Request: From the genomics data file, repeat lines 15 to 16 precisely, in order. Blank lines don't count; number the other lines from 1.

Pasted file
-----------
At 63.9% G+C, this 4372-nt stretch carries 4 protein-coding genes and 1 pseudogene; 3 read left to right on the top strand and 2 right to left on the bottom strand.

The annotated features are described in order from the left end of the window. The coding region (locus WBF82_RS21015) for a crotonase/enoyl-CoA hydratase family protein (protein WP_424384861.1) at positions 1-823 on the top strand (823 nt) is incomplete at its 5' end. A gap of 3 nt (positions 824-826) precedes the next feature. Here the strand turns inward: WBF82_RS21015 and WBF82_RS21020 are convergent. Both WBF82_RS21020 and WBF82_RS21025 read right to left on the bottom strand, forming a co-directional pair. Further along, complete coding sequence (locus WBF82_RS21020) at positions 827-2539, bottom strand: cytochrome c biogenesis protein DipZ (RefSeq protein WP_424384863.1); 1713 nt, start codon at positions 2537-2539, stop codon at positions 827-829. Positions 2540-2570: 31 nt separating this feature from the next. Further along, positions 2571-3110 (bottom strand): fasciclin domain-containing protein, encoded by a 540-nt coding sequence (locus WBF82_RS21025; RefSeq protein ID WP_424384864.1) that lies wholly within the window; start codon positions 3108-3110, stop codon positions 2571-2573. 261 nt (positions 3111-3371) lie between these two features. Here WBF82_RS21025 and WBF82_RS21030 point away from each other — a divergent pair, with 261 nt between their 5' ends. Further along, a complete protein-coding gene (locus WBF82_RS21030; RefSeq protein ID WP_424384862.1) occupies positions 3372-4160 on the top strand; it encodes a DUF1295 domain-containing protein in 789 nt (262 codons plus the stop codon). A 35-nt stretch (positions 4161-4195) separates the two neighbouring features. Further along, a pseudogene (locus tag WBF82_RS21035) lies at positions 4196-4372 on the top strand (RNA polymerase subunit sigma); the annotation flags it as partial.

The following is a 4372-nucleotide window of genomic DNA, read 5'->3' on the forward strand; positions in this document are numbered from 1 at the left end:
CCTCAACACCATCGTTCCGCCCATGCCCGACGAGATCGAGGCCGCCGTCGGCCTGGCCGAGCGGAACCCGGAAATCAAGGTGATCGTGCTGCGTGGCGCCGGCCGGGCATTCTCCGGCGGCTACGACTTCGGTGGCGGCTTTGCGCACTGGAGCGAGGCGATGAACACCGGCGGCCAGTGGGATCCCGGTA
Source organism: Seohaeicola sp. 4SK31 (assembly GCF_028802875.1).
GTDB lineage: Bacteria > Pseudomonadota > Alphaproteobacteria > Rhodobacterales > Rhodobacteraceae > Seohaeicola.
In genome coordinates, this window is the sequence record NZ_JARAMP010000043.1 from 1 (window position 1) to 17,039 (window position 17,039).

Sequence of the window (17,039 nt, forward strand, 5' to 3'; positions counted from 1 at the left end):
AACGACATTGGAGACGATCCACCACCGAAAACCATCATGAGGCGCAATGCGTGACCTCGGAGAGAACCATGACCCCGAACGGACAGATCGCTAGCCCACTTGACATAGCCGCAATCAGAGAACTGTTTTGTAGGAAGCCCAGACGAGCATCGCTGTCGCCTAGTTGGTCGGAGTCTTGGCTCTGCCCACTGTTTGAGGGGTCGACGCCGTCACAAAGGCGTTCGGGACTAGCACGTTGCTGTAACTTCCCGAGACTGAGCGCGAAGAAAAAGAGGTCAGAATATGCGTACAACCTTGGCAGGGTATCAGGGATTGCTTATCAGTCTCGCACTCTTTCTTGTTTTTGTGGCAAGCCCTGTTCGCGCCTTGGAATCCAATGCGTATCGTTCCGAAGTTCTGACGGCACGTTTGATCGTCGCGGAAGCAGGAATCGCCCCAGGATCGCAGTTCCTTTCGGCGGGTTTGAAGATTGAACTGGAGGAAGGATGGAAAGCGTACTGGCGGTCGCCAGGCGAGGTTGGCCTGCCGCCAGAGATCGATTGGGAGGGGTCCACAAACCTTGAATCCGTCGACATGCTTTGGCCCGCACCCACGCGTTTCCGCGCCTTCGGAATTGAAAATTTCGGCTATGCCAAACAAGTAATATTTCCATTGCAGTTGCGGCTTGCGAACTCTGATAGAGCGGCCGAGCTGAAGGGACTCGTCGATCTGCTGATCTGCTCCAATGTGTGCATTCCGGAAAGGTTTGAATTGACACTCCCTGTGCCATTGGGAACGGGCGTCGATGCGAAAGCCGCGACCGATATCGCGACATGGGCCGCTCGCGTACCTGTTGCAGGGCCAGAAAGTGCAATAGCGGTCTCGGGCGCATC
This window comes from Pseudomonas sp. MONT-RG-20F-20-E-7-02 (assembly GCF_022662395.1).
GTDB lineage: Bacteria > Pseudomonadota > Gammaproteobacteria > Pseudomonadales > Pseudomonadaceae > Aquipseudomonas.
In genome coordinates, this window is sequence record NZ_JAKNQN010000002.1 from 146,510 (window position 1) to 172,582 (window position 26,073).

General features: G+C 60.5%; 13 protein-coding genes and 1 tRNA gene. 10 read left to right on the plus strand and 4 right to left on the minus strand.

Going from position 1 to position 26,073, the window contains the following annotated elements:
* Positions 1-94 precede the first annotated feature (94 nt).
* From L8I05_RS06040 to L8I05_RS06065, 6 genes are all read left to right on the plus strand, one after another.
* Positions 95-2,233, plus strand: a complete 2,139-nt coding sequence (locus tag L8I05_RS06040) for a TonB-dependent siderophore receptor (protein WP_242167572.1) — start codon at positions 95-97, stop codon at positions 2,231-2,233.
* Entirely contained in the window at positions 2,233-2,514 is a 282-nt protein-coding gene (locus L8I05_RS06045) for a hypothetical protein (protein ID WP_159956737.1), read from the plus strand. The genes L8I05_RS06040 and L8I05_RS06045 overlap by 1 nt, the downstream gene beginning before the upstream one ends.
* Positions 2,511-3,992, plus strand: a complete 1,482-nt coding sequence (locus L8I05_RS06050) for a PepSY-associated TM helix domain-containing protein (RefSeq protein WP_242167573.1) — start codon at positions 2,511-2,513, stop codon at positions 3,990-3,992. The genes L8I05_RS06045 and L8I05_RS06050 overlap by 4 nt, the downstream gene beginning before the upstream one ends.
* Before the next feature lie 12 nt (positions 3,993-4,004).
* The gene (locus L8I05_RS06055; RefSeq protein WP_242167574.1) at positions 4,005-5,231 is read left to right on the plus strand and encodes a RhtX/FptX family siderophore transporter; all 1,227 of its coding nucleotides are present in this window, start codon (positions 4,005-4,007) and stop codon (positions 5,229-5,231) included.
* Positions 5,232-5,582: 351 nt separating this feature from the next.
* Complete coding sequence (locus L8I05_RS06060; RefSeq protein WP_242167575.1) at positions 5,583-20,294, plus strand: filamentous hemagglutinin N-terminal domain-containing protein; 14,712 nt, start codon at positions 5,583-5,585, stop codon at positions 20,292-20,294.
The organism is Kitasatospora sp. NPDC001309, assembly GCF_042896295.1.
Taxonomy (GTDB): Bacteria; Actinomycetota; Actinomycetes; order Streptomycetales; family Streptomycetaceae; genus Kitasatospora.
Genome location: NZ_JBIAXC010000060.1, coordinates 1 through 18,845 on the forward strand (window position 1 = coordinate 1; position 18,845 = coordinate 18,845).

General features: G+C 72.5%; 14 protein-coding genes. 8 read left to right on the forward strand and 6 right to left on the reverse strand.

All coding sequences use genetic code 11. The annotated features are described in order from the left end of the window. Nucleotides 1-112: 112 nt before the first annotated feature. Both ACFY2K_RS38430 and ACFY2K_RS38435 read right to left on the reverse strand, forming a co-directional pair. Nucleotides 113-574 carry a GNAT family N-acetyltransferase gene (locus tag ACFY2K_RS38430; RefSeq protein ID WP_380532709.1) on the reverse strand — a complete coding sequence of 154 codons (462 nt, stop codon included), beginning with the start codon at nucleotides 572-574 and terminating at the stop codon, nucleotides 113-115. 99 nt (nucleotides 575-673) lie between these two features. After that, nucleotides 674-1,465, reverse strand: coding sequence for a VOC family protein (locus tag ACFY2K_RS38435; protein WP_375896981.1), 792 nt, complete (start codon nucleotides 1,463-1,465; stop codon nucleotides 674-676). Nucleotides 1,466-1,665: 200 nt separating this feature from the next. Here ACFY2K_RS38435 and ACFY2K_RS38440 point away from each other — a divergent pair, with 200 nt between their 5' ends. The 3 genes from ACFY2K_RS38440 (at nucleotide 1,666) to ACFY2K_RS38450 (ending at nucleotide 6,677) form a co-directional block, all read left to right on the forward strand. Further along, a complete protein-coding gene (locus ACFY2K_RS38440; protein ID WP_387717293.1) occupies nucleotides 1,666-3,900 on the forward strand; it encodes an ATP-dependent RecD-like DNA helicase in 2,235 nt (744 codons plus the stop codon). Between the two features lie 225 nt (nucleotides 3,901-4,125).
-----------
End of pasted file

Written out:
* Positions 1-94 precede the first annotated feature (94 nt).
* From L8I05_RS06040 to L8I05_RS06065, 6 genes are all read left to right on the plus strand, one after another.